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March 16, 2017
For Immediate Release

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Waterloo – At a time when the world is witnessing the highest levels of displacement ever recorded, a Wilfrid Laurier conference will explore issues facing refugees, migrants, and the communities that host them. The three-day, three-location conference runs from March 30 to April 1. Tima Kurdi, the aunt of Alan Kurdi, the three year-old Syrian boy whose drowned body found on a Turkish beach shocked the world, is the conference keynote speaker.

The conference, to be held at Laurier’s Brantford campus, the Balsillie School of International Affairs, and Laurier’s Waterloo campus, is hosted by Laurier’s International Migration Research Centre (IMRC) in partnership with Wilfrid Laurier University's departments of Global Studies, Religion and Culture, and the Waterloo Lutheran Seminary. Ontario Lieutenant Governor Elizabeth Dowdeswell will give welcoming remarks on March 31.

“The conference will bring together scholars, students, refugees, artists, and community members to generate a multidisciplinary perspective and dialogue regarding the refugee and resettlement experience,” said conference co-organizer Carol Duncan, a professor at Laurier’s Department of Religion and Culture and IMRC research associate. “A particular focus will be given to Waterloo Region's role as a recipient of global migrants.”

Tima Kurdi will be speaking at the Centre for International Governance Innovation (CIGI) auditorium at 7 p.m. on Friday, March 31. Kurdi co-founded The Alan and Ghalib Kurdi Foundation in honour of her nephews to help children living in refugee camps by providing nutritious meals, clothing and medicine.

A screening of The Crossing, a documentary following a group of asylum seekers from Syria to Europe, takes place at 7 p.m. on March 30 at the CIGI auditorium, followed by a discussion with Beirut-based filmmaker George Kurian.

Panel discussion topics will include: community experiences of being a refugee, policy responses to the Syrian refugee crisis, gender and the refugee experience, African-Canadian and Indigenous perspectives on refugee issues, community-university partnerships for refugees, and local political responses to refugee resettlement. The last will feature government office holders including Waterloo Mayor Dave Jaworsky.

The conference will also have an arts component, with the launch of an art exhibit by Kurdish refugee children, performances by local singer-songwriter Alysha Brilla, spoken-word poet Tichaona EKhaya, the Goodhearted Women Singers/Mino Ode Kwewak N'gamowak, a drum circle, and a screening of the film I Am Rohingya, by Laurier graduate Yusuf Zine (BA ‘15, MA ‘16). There will also be a panel discussion on the role of arts and culture in resettlement and communicating the migration experience.

For more information and to register, see


Day 1: Thursday, March 30, Market Square, Laurier Brantford

  • 10:30 a.m. – Welcome and showcase of artistic and musical performances
  • 11:30 a.m. – Keynote: Tony Hoffman, University of California Santa Cruz: “Community Partnerships with Syrian Refugees: The Story of the Malala Girls Club in Lebanon”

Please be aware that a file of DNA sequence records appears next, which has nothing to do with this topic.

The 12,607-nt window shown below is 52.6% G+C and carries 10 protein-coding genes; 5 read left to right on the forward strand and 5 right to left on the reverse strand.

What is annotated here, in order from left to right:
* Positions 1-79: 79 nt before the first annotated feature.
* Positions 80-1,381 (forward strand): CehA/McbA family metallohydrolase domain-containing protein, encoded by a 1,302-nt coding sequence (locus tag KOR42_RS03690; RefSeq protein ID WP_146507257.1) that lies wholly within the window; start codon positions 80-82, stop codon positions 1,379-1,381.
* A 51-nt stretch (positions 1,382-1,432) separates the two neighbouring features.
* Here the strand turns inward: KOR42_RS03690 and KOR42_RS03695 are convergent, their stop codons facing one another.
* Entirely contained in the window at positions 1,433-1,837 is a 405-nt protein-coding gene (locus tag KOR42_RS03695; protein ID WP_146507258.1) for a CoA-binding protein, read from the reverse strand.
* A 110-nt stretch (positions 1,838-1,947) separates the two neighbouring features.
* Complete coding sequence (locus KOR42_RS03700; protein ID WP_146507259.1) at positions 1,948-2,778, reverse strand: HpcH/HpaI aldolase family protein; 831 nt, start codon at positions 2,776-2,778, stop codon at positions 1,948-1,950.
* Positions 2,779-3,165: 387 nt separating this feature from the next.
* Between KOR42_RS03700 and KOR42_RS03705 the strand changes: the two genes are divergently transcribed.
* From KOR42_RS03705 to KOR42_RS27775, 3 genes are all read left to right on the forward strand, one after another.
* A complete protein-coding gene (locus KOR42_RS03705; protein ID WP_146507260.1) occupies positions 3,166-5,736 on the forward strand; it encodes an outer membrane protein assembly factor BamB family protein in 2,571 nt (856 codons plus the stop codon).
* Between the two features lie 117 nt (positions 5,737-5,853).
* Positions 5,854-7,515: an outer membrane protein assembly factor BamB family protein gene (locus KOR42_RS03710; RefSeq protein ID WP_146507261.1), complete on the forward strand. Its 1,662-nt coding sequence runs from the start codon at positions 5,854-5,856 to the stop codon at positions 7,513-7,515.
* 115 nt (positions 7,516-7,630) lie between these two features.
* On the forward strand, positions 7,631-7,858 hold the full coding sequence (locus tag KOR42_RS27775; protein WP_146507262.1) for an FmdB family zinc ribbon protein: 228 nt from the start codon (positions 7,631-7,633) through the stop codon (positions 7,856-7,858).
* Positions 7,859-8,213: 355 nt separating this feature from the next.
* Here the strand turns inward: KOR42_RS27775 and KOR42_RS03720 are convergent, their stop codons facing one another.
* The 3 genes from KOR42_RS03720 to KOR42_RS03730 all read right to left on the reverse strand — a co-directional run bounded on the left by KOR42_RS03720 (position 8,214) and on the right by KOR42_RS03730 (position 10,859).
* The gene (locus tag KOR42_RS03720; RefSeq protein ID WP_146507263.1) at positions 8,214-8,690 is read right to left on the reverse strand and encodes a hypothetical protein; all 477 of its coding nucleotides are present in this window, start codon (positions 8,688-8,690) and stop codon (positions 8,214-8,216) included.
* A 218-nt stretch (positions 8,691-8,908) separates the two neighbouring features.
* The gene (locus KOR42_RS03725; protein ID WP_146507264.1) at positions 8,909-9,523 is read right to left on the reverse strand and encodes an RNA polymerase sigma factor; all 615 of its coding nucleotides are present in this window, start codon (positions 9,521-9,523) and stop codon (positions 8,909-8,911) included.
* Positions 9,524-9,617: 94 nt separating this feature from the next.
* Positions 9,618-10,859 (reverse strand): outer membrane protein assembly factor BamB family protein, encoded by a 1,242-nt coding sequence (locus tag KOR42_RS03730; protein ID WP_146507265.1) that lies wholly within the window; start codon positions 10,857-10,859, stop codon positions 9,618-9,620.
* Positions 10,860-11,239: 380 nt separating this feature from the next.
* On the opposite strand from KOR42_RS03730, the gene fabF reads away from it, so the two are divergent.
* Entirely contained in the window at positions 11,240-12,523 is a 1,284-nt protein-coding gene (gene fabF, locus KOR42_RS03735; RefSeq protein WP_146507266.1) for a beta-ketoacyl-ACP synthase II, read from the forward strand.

• 1:30 p.m. – Film screening: 19 Days (National Film Board)
  • 2 p.m. – Panel 1: Community Experiences of Being a Refugee
  • 7 p.m. – Movie screening and discussion: The Crossing, with filmmaker George Kurian – CIGI Auditorium, Balsillie School of International Affairs (Waterloo)

Day 2: Friday, March 31, Balsillie School of International Affairs

  • 8:30 a.m. – Introductions and welcome, featuring Lieutenant Governor Elizabeth Dowdeswell
  • 9 a.m. – Panel 2: Governing Syrian Refugees: Policies, Border Politics and Impact on the Lives of Syrians
  • 10:30 a.m. – Panel 3: Gender, Migration and the Refugee Experience
  • Noon – Lunch and keynote speaker: Debra Thompson, assistant professor of African American Studies at Northwestern University
  • 1 p.m. – Panel 4: African-Canadian and Indigenous Perspectives on Refugee Issues
  • 2:30 p.m. – Panel 5: Community-University Partnerships for Refugees
  • 4 p.m. – Panel 6: Local Political Responses to Refugee Resettlement
  • 6:15 p.m. – Launch of art exhibit by Kurdish refugee children
  • 7 p.m. – Conference Keynote Speaker Tima Kurdi – CIGI Auditorium

Day 3: Saturday, April 1, Laurier’s Waterloo campus

  • 10 a.m. – Drumming circle and artistic performances by Alysha Brilla and Tichaona EKhaya – Robert Langen Art Gallery, University Library
  • 12 p.m. – Dance performance by Folkloric Ballet Puro Mexico – Concourse near Laurier Bookstore 
  • 1 p.m. – Lunch and movie screening: I Am Rohingya, with filmmaker Yusuf Zine – Senate and Board Chamber
  • 2 p.m. – Panel 7: Laying Roots through Culture: The role of arts and culture in resettlement and communicating the migration experience – Senate and Board Chamber
  • 3 p.m. – Performance by the Goodhearted Women Singers/Mino Ode Kwewak N'gamowak, followed by conference closing – Senate and Board Chamber

– 30 –


Carol B. Duncan, Professor,
International Migration Research Centre /
Department of Religion and Culture

T: 519-884-0710 x3692


Kevin Crowley, Director, Communications and Public Affairs
Wilfrid Laurier University

T: 519.884.0710 x3070



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